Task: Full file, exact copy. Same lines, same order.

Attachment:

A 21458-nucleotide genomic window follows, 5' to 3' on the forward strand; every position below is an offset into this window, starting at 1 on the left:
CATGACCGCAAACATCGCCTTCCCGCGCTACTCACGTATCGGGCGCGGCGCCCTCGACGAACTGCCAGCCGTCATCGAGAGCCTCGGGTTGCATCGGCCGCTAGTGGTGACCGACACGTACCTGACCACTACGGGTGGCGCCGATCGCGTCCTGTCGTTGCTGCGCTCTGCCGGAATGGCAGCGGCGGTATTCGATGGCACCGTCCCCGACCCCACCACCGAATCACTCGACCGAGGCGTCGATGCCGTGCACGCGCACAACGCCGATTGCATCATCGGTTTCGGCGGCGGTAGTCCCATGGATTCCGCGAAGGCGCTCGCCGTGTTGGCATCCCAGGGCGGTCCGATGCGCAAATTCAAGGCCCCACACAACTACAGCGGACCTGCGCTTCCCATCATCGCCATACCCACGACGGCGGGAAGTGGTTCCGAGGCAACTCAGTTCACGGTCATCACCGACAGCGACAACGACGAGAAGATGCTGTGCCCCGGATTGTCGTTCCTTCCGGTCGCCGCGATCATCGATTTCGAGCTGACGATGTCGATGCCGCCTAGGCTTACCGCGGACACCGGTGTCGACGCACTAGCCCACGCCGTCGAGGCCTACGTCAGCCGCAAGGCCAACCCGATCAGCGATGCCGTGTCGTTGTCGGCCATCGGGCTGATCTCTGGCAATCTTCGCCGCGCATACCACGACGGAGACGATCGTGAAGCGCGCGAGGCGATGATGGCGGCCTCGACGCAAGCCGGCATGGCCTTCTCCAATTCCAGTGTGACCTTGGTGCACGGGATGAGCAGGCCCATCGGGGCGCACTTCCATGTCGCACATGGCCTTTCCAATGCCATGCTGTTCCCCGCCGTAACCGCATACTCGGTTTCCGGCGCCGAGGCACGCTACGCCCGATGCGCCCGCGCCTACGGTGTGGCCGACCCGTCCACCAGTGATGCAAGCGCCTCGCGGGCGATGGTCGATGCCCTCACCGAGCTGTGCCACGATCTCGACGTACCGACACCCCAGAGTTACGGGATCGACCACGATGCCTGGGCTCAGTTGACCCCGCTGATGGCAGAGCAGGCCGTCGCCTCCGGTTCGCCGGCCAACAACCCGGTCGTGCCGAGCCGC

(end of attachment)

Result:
A 21458-nucleotide genomic window follows, 5' to 3' on the forward strand; every position below is an offset into this window, starting at 1 on the left:
CATGACCGCAAACATCGCCTTCCCGCGCTACTCACGTATCGGGCGCGGCGCCCTCGACGAACTGCCAGCCGTCATCGAGAGCCTCGGGTTGCATCGGCCGCTAGTGGTGACCGACACGTACCTGACCACTACGGGTGGCGCCGATCGCGTCCTGTCGTTGCTGCGCTCTGCCGGAATGGCAGCGGCGGTATTCGATGGCACCGTCCCCGACCCCACCACCGAATCACTCGACCGAGGCGTCGATGCCGTGCACGCGCACAACGCCGATTGCATCATCGGTTTCGGCGGCGGTAGTCCCATGGATTCCGCGAAGGCGCTCGCCGTGTTGGCATCCCAGGGCGGTCCGATGCGCAAATTCAAGGCCCCACACAACTACAGCGGACCTGCGCTTCCCATCATCGCCATACCCACGACGGCGGGAAGTGGTTCCGAGGCAACTCAGTTCACGGTCATCACCGACAGCGACAACGACGAGAAGATGCTGTGCCCCGGATTGTCGTTCCTTCCGGTCGCCGCGATCATCGATTTCGAGCTGACGATGTCGATGCCGCCTAGGCTTACCGCGGACACCGGTGTCGACGCACTAGCCCACGCCGTCGAGGCCTACGTCAGCCGCAAGGCCAACCCGATCAGCGATGCCGTGTCGTTGTCGGCCATCGGGCTGATCTCTGGCAATCTTCGCCGCGCATACCACGACGGAGACGATCGTGAAGCGCGCGAGGCGATGATGGCGGCCTCGACGCAAGCCGGCATGGCCTTCTCCAATTCCAGTGTGACCTTGGTGCACGGGATGAGCAGGCCCATCGGGGCGCACTTCCATGTCGCACATGGCCTTTCCAATGCCATGCTGTTCCCCGCCGTAACCGCATACTCGGTTTCCGGCGCCGAGGCACGCTACGCCCGATGCGCCCGCGCCTACGGTGTGGCCGACCCGTCCACCAGTGATGCAAGCGCCTCGCGGGCGATGGTCGATGCCCTCACCGAGCTGTGCCACGATCTCGACGTACCGACACCCCAGAGTTACGGGATCGACCACGATGCCTGGGCTCAGTTGACCCCGCTGATGGCAGAGCAGGCCGTCGCCTCCGGTTCGCCGGCCAACAACCCGGTCGTGCCGAGCCGC